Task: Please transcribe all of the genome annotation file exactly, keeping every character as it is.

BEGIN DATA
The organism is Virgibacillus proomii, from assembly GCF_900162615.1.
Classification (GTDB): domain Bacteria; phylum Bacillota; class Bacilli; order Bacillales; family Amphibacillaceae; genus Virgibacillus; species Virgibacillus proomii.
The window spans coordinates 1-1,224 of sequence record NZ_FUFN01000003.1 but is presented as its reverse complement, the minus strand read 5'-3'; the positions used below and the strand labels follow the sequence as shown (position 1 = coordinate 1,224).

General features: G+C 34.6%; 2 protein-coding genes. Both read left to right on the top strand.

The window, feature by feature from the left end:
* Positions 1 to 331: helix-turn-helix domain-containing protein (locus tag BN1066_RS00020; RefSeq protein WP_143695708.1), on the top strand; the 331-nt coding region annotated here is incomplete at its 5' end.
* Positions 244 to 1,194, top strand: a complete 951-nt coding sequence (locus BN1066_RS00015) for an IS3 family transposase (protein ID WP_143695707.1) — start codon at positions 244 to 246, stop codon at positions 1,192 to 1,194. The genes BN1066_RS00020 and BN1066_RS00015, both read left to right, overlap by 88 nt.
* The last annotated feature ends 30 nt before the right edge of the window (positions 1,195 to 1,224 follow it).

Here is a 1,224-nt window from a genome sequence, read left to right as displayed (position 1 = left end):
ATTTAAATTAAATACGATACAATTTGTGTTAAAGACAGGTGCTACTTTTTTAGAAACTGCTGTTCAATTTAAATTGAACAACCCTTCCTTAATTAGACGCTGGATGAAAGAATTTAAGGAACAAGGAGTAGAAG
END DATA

The organism is Virgibacillus proomii, from assembly GCF_900162615.1.
Classification (GTDB): domain Bacteria; phylum Bacillota; class Bacilli; order Bacillales; family Amphibacillaceae; genus Virgibacillus; species Virgibacillus proomii.
The window spans coordinates 1-1,224 of sequence record NZ_FUFN01000003.1 but is presented as its reverse complement, the minus strand read 5'-3'; the positions used below and the strand labels follow the sequence as shown (position 1 = coordinate 1,224).

General features: G+C 34.6%; 2 protein-coding genes. Both read left to right on the top strand.

The window, feature by feature from the left end:
* Positions 1 to 331: helix-turn-helix domain-containing protein (locus tag BN1066_RS00020; RefSeq protein WP_143695708.1), on the top strand; the 331-nt coding region annotated here is incomplete at its 5' end.
* Positions 244 to 1,194, top strand: a complete 951-nt coding sequence (locus BN1066_RS00015) for an IS3 family transposase (protein ID WP_143695707.1) — start codon at positions 244 to 246, stop codon at positions 1,192 to 1,194. The genes BN1066_RS00020 and BN1066_RS00015, both read left to right, overlap by 88 nt.
* The last annotated feature ends 30 nt before the right edge of the window (positions 1,195 to 1,224 follow it).

Here is a 1,224-nt window from a genome sequence, read left to right as displayed (position 1 = left end):
ATTTAAATTAAATACGATACAATTTGTGTTAAAGACAGGTGCTACTTTTTTAGAAACTGCTGTTCAATTTAAATTGAACAACCCTTCCTTAATTAGACGCTGGATGAAAGAATTTAAGGAACAAGGAGTAGAAG